Thousands of Zimbabwe have taken to the street to protest US imposed sanctions on Zimbabwe’s state security minister for human rights violations.
The Zimbabwe Security Minister Owen Ncube would be denied entry to the US because of evidence he was involved in “gross violations of human rights”, according to US state department statement.
The statement called on Zimbabwe’s government to “hold accountable officials responsible for human rights violations” The US and EU says the sanctions was imposed on individuals and companies and have no impact on the economy.
“State-sanctioned violence creates a culture of impunity for human rights abusers,” the state department said.
This announcement came same day that thousands marched in Zimbabwe against US and EU sanctions.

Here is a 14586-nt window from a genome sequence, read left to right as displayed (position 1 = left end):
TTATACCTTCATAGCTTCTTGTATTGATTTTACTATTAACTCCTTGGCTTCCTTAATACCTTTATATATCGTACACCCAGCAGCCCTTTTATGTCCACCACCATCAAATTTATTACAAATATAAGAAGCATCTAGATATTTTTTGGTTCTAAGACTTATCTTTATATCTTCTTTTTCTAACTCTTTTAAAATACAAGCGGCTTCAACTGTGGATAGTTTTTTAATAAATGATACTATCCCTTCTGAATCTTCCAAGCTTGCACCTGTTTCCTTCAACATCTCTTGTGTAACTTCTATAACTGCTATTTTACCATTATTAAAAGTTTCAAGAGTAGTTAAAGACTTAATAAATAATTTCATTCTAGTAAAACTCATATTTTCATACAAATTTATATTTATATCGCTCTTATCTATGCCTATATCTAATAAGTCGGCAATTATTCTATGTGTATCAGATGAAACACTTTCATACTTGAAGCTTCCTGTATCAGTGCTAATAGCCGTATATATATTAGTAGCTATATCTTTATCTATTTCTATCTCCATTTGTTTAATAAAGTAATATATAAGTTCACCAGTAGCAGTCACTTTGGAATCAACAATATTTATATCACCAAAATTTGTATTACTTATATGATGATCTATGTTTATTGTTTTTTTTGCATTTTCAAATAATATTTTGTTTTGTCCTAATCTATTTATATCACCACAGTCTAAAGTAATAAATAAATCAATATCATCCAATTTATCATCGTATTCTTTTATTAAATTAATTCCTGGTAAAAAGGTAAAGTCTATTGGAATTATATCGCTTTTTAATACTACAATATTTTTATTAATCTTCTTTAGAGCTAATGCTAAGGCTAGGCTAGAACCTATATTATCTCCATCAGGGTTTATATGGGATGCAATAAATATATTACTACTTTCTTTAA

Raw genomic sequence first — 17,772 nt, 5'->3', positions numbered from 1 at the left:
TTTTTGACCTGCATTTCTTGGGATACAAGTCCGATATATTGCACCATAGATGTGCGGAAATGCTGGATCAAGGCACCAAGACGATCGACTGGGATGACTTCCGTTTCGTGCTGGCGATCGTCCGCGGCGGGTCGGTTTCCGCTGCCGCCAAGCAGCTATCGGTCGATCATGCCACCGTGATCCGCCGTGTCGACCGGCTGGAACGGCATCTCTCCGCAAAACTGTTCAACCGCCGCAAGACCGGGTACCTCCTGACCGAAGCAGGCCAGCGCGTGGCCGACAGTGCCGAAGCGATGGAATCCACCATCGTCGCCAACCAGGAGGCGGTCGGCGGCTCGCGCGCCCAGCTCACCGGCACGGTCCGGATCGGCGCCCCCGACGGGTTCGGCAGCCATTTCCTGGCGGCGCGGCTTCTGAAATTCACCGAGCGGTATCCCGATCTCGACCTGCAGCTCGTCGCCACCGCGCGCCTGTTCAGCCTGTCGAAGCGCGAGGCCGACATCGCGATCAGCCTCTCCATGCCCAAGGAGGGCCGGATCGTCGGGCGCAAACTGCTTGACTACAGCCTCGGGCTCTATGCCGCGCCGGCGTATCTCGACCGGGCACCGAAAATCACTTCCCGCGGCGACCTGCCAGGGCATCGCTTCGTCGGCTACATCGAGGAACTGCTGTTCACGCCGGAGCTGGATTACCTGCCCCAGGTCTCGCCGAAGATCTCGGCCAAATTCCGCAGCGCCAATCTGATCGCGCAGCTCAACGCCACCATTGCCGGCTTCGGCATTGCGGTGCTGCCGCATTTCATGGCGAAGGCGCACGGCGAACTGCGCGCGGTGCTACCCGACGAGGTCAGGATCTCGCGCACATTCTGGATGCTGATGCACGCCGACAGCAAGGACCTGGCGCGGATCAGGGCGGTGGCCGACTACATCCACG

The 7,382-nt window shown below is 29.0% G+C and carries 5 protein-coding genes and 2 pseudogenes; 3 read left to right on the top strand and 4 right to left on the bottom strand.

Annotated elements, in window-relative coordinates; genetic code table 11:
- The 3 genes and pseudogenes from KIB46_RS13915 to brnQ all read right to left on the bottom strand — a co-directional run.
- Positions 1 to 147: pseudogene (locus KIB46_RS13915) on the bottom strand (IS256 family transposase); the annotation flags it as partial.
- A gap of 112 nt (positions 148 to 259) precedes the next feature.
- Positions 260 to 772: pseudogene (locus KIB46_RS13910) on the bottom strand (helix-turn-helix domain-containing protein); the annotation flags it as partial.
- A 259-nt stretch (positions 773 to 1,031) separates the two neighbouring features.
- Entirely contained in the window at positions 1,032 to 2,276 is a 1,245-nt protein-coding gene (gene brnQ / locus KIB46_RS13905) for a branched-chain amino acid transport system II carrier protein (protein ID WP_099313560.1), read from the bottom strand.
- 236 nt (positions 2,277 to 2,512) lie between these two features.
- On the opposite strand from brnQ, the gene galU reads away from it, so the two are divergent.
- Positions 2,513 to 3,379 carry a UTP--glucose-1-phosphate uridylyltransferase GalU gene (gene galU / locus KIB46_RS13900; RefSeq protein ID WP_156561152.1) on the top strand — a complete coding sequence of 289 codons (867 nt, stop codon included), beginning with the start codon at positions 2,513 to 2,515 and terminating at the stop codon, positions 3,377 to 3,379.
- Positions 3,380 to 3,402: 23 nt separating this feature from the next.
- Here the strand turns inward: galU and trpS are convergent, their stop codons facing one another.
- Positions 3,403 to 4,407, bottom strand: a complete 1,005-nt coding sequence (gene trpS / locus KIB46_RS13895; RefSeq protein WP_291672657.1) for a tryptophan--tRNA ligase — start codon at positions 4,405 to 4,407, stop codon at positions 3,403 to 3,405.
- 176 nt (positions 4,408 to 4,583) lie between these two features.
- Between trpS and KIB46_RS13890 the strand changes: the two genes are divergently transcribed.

Meanwhile Zimbabwe’s government made Friday a public holiday and provided buses for anti-sanctions marchers who gathered at the stadium with low turnout. Critics says no reasonable Zimbabwean will turn up for such protest, the stadium which has capacity of 60,000 but had about 15-20,000 people
President Emmerson Mnangagwa while addressing the crowds said the sanctions are “neither smart nor targeted”. “Their impact on our daily lives is immeasurable and the consequences are dire,” he added.
But critics argue the president is trying to distract people from a deep economic crisis that has sent inflation soaring and caused incomes to plummet.